My husband reached the bottom, looked up, and immediately realized what had just happened. Going into rescue mode, he located the elevator, returned to the top, and escorted us to the elevator and safely to the bowels of DC (is that an oxymoron?) to be returned via subway to our minivan.

Over the years, I have risked and grown in my use of elevators. I do much better when I am alone or with other adults and not responsible for small children or reckless teenagers. I can even navigate a piece of luggage going up. Going down is a little more stressful.

Here you see me risking two years ago when we took the littles to DC and rode escalators at some point.

Clench a jaw!

Clench a jaw!

DSCN0295

Fearless one.

I was reminded of this as my friend and I made the trip in reverse, she with a large rolling suitcase.

Do you want to take the elevator down?

No, I’m fine.

Ok.

I took a deep breath, reminded myself of her adult status, and held on for the ride.

Mother’s Day Flashback

From Mother’s Day 2013 on my private blog. Sharing here now.

Mothers Day was amazingly overwhelming. ALL of my children plus 2 special someones were in attendance, totaling 12. That is a lot of people. When we walked to Klines, I almost expected to be stopped and asked if we had a permit to assemble.

Mother's Day

Klines

My newly-able-to-feel heart felt many good and difficult things, often resulting in tears. I don’t hide and cry well, but I tried. Busted each time….Mom, are you crying in there?

Monday morning, as I surveyed the fallout from the celebration, Katie said, they should make a morning after mother’s day pill. It was funny. I knew what she meant. I would down a fistful.

Functional Wife, Functional Mother

As part of my theme of returning this year, I am taking this incredibly vulnerable (for me) post from my private blog today as an example of grace and change, and God’s work in my life, though not on my timetable. It was and is and continues to be a process of hope and trust and choosing to keep going, even when I can’t see or understand why. Read through the comments, as well, as they are telling. 

Back in July, 1996, I was a 25 year old wife, married 4 1/2 years, and a mom of 3 little ones aged 3,2,1.  Every area of life was full and overwhelming. That was all I knew. I had to keep going and going and going because there were no other options. It was a lonely time full of disappointment, disillusion, despair, and depression (which would not be acknowledged and dealt with for 12 more years after I had 5 additional kids).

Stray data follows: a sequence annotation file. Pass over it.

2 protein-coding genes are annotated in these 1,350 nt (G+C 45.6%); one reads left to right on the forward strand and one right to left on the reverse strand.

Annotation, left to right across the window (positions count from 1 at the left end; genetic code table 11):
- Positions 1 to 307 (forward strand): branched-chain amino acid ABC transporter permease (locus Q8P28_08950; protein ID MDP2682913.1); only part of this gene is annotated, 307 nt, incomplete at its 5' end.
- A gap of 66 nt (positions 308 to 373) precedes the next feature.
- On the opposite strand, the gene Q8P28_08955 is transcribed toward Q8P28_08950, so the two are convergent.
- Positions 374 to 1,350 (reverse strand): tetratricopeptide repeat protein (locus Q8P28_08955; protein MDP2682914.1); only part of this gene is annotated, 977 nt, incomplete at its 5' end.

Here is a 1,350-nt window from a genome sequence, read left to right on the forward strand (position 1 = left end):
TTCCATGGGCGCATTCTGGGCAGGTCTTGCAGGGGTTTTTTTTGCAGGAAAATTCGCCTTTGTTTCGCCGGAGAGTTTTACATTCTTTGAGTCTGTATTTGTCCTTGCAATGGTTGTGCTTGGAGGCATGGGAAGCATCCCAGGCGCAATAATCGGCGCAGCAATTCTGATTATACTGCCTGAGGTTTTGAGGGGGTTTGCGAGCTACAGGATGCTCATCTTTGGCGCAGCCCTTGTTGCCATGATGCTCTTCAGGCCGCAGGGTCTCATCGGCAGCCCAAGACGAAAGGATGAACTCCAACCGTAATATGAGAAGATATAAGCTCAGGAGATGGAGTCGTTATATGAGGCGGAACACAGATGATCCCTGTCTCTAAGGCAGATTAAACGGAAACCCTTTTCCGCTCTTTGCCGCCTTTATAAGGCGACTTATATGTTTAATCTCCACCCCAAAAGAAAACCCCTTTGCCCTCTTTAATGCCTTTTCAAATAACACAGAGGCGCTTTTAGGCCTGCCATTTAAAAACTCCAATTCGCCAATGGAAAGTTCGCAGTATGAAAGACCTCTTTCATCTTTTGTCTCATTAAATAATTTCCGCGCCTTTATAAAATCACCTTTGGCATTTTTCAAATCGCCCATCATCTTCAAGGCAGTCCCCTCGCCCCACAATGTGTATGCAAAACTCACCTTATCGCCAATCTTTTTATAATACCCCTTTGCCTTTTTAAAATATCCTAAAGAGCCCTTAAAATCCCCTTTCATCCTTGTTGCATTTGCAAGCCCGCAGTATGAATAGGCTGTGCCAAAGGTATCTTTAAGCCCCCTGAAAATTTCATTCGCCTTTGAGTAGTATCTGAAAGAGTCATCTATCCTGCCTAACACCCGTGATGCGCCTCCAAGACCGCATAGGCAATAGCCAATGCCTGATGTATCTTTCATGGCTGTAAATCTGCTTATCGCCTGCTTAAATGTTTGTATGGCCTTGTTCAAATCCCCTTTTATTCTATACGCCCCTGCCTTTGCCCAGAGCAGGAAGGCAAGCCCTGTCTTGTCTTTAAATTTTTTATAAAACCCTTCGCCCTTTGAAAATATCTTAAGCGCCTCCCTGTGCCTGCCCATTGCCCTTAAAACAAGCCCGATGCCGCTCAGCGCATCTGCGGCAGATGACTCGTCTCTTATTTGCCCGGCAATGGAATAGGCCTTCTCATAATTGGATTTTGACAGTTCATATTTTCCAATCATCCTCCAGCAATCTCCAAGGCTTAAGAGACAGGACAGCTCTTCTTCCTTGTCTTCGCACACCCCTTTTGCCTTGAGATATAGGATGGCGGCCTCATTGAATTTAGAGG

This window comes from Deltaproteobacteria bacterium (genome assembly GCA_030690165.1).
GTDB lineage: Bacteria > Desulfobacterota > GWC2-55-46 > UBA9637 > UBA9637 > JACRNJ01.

I know it was all grace that kept me functioning when I didn’t think I could. It was mercy that Steve and I not only loved each other but LIKED each other enough to keep trying to push through and make sense of the senseless. It was writing that moved the clutter inside from my head to paper and it was Jesus who heard my cries and never let  me go.

I wrote Functional Wife, Functional Mother during this time. It’s one of those mantras that would get stuck in my head, and I had to get it out. That’s how I felt. Like I was barely functioning. At 25.

Thank God for His redeeming love. He has made and continues to make all things new, but it has been a long, at times, lonely process. Here I am over 17 years later to testify that things do get better. Just not always on our time table!

From deep within the bin of my 25 year old heart….

Functional wife, functional mother.

When I’m not doing one thing, I’m doing another.

I’m feeling let down, I’m starting to smother

As functional wife, functional mother.

I get out of bed, there’s a baby to hold.

I look in the mirror, my face looks so old.

I go down the stairs, there’s a pile of clothes to fold.